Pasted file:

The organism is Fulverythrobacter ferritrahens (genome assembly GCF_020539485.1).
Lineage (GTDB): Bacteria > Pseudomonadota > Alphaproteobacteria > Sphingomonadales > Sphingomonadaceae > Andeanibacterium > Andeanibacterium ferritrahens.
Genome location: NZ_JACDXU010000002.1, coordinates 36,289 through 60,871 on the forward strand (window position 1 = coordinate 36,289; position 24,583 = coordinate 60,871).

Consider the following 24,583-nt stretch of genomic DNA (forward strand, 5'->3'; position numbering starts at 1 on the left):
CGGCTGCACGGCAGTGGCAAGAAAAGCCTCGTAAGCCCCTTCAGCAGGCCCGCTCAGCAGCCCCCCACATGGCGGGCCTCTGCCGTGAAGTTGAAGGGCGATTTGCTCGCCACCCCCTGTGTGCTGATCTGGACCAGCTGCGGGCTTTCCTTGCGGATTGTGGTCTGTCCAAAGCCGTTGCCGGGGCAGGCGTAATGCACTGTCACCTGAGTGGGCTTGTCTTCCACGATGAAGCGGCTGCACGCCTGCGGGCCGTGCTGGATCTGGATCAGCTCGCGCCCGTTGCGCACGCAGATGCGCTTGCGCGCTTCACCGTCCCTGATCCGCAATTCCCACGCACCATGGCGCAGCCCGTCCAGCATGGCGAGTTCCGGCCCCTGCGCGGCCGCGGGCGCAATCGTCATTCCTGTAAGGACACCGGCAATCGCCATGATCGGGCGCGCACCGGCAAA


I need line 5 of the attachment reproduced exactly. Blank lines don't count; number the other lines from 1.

CGGCTGCACGGCAGTGGCAAGAAAAGCCTCGTAAGCCCCTTCAGCAGGCCCGCTCAGCAGCCCCCCACATGGCGGGCCTCTGCCGTGAAGTTGAAGGGCGATTTGCTCGCCACCCCCTGTGTGCTGATCTGGACCAGCTGCGGGCTTTCCTTGCGGATTGTGGTCTGTCCAAAGCCGTTGCCGGGGCAGGCGTAATGCACTGTCACCTGAGTGGGCTTGTCTTCCACGATGAAGCGGCTGCACGCCTGCGGGCCGTGCTGGATCTGGATCAGCTCGCGCCCGTTGCGCACGCAGATGCGCTTGCGCGCTTCACCGTCCCTGATCCGCAATTCCCACGCACCATGGCGCAGCCCGTCCAGCATGGCGAGTTCCGGCCCCTGCGCGGCCGCGGGCGCAATCGTCATTCCTGTAAGGACACCGGCAATCGCCATGATCGGGCGCGCACCGGCAAA